According to the Occupational Safety and Health Administration, its Ventura office has opened an investigation into the incident. The agency is taking particular interest because this incident involves burn injuries. The investigation will probe whether any violations of federal occupational safety regulations occurred here, and if any fines or penalties are required in this case. There is still some confusion about who was the exact operator of the backhoe. According to Moorpark police, it is a company called Bottenfield Construction from Valencia, while according to Cal OSHA, it is a company called Blois Construction in Oxnard.

Not surprisingly to California construction accident lawyers, both these companies have now begun a finger pointing exercise. According to Bottenfield Construction, it had nothing to do with the incident, because all backhoe operations were being conducted by Blois Construction. However, according to the latter, it had been subcontracted by Bottenfield Construction. Blois insists that it was in compliance with all safety precautions at the time of the incident.

 

Lederer & Nojima LLP Obtains More Than $2.5M for Injured Worker

Thursday, October 07, 2010

We are pleased to announce that the Los Angeles personal injury law firm of Lederer & Nojima LLP has obtained a judgment of $2,506,432.76 for a worker who sustained serious personal injuries while on a job site in Los Angeles.

The construction site accident occurred on April 18, 2008. Sergio Quintana had been hired by a contractor to perform work on a property belonging to Alvin and Carla Pittman. On the day of the accident, Mr. Quintana was told to undertake painting work on the property, as well as some other tasks. He was standing on scaffolding when the scaffolding shifted, causing Quintana to fall to the ground. He sustained several serious injuries, including severe fractures to his left ankle. He also developed an infection resulting from his injuries which required skin and muscle grafts. The scaffolding had been improperly designed and constructed, and had been erected on an unstable surface.

What made Mr. Quintana’s situation even more difficult was the fact that he was not eligible for worker’s compensation benefits. He had worked on the Pittman’s property less than 36 hours before his serious injuries and did not constitute an employee under California's workers compensation laws as defined in Labor Code section 3352(h). Our Los Angeles personal injury lawyers argued that the Pittman couple retained Quinata’s employer as a contractor without first verifying the competence and fitness of this contractor to perform the work. For instance, they failed to determine whether the contractor they hired had the proper license to perform the construction work. The Pittmans also maintained a dangerous condition on their property by having unstable scaffolding on the job site.

This worker was put to great anguish and trauma because of improperly designed and constructed scaffolding, erected on unstable ground. A construction worker may be greatly incapacitated and unable to work because of injuries like the ones that Mr. Quintana suffered. Accidents like these do not need to occur on a construction worksite. Scaffolding accidents are some of the most common on a construction worksite, and can be prevented if scaffolding is designed properly, constructed using high-quality materials and correctly placed on stable ground.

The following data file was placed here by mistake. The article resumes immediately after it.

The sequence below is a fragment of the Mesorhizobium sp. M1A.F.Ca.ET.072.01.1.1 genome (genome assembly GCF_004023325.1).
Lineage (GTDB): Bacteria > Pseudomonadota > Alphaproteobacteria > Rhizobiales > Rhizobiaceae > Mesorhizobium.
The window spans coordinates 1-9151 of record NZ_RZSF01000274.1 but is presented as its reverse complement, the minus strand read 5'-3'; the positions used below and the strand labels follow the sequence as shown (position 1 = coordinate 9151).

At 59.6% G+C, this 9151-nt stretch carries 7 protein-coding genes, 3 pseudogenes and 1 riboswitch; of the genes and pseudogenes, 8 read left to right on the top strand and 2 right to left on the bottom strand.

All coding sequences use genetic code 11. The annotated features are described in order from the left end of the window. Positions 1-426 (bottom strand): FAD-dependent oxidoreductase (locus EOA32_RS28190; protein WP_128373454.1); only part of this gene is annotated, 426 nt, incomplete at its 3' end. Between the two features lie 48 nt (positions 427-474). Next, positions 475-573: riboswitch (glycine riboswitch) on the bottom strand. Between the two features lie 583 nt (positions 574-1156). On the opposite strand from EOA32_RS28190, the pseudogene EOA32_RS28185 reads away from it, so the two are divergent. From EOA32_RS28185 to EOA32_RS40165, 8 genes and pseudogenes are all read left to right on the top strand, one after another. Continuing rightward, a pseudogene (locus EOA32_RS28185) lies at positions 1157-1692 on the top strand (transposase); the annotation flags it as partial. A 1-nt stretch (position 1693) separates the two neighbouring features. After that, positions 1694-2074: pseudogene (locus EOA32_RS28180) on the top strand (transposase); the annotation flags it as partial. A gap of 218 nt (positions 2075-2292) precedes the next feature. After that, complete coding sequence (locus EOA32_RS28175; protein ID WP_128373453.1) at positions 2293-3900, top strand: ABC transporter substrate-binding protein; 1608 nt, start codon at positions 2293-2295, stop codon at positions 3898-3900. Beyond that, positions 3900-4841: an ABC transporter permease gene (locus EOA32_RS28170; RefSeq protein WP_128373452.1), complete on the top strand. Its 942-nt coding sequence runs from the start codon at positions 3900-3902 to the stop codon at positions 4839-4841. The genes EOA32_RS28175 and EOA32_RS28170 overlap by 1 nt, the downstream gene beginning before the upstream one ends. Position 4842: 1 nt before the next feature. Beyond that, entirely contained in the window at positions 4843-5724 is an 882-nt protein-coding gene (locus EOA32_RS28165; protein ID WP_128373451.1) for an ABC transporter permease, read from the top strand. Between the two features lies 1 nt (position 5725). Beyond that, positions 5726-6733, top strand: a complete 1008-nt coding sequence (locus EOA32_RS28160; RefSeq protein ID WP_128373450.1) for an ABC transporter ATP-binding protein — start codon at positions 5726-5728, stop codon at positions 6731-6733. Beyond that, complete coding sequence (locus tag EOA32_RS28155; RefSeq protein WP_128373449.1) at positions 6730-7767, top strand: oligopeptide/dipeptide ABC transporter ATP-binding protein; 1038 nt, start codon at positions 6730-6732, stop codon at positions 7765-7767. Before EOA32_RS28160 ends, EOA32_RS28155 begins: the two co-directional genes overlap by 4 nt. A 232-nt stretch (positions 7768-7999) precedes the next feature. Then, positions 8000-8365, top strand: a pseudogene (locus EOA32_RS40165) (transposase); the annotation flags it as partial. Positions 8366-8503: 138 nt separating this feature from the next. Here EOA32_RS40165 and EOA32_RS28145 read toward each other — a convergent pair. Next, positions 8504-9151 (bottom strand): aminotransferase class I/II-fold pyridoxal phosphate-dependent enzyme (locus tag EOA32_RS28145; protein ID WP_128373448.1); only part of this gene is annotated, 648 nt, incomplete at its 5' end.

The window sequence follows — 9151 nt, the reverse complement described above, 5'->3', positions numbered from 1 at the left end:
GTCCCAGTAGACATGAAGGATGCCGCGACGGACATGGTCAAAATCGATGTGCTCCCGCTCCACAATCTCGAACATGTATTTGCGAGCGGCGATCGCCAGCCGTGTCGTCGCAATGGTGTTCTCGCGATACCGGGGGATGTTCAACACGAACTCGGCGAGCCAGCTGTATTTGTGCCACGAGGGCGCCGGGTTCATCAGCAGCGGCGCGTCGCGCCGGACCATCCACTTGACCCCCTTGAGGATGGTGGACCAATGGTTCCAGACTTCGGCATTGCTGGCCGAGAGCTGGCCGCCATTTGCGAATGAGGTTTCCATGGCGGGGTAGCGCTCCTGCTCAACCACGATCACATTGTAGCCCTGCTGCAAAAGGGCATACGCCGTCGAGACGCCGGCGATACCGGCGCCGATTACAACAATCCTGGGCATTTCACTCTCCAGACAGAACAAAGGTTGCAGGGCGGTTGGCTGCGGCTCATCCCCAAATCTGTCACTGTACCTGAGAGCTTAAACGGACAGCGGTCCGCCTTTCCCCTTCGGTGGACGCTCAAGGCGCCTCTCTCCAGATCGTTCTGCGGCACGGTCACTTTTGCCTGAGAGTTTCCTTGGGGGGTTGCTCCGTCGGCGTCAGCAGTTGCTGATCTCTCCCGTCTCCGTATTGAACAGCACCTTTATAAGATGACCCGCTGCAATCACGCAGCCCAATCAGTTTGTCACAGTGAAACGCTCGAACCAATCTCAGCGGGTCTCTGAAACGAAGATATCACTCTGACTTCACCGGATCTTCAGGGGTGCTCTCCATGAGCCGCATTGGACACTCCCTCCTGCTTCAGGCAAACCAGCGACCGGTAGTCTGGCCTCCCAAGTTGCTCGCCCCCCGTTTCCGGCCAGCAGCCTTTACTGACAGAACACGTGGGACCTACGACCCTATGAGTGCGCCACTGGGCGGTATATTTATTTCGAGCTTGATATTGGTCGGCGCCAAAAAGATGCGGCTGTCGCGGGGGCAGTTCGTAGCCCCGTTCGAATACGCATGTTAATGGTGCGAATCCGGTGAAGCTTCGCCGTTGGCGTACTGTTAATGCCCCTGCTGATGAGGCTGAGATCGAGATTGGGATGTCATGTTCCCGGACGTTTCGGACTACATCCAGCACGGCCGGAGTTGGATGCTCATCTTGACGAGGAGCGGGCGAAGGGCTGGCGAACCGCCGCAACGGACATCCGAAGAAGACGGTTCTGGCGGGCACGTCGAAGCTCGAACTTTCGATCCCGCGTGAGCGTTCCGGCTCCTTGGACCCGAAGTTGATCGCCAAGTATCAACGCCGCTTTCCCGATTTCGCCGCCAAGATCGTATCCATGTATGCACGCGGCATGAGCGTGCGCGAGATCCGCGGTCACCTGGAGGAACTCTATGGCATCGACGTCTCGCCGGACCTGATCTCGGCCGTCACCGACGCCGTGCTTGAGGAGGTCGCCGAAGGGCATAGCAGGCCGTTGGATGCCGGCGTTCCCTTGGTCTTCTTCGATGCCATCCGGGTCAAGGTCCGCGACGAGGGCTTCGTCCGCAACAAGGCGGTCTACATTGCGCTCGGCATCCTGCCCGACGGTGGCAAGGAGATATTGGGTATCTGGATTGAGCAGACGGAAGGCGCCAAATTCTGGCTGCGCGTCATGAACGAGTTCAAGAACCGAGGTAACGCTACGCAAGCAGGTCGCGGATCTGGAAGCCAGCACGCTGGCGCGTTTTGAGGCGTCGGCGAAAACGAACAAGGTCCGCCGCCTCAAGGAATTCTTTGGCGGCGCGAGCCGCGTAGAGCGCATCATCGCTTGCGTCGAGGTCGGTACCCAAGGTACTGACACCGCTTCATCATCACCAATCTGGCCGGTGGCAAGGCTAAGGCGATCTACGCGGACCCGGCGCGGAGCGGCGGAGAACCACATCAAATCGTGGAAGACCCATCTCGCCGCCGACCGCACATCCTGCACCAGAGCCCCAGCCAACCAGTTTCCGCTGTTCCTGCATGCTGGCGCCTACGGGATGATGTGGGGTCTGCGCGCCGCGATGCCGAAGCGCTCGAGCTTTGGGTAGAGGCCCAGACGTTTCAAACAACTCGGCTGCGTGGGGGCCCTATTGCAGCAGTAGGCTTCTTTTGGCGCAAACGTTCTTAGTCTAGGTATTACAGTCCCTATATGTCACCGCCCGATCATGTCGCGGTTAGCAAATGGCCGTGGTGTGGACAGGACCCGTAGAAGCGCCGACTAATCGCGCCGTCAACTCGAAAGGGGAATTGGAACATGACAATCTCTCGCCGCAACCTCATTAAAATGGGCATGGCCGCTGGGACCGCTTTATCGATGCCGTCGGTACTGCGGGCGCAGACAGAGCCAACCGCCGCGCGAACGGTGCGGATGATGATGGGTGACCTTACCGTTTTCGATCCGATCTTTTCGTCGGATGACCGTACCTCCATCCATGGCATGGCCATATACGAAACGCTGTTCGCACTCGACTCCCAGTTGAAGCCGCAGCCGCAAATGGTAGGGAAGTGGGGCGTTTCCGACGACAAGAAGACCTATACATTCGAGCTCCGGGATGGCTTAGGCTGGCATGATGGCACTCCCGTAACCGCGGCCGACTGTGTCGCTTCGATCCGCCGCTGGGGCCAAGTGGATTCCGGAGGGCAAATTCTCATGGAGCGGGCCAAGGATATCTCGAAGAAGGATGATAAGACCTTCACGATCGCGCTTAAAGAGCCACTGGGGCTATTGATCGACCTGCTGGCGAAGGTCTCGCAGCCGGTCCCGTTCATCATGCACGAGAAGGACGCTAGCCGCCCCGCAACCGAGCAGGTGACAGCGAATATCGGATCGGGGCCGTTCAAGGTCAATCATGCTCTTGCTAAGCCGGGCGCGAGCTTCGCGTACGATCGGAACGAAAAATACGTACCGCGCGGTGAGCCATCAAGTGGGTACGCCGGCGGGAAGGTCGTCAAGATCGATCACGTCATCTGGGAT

OSHA Cracking down on CA Employers Who Hide Construction Injuries

Tuesday, September 28, 2010

The construction industry is one of the most dangerous work places in the country.  It is also a sector that has some of the highest rates of underreporting of injuries.  Many injuries in the sector are underreported, because employers who report higher than average workplace injuries are more likely to be subject to inspections by the Occupational Safety and Health Administration.  Employers have much incentive to underreport injuries, and when this happens, it can make it hard for OSHA and Los Angeles construction accident lawyers to determine the extent, nature and severity of injuries that have occurred every year.

Fortunately, OSHA is undertaking extensive inspections of workplaces across the country to determine the extent of underreporting.  The agency plans to conduct these inspections over a two-year period, and so far, it has managed to inspect about 185 workplaces.  It plans to inspect a total of 380 by the end of the year.  However, resources are stretched, and the agency needs dozens of inspectors to be able to complete this task.

Construction work places in California can be the site of several injuries, including scaffolding accidents and collapses, trench cave-ins, electrical accidents and electrocutions, slip and fall accidents, and other injuries.  Many of these injuries go undocumented, because employers want to present a picture of the perfect workplace to the world.  Employers hold so-called safety contests that reward employees for an ”injury free workplace.” 

In many cases, it's not so much that injuries have not occurred, as much as they have not been reported.


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Los Angeles Personal Injury Lawyers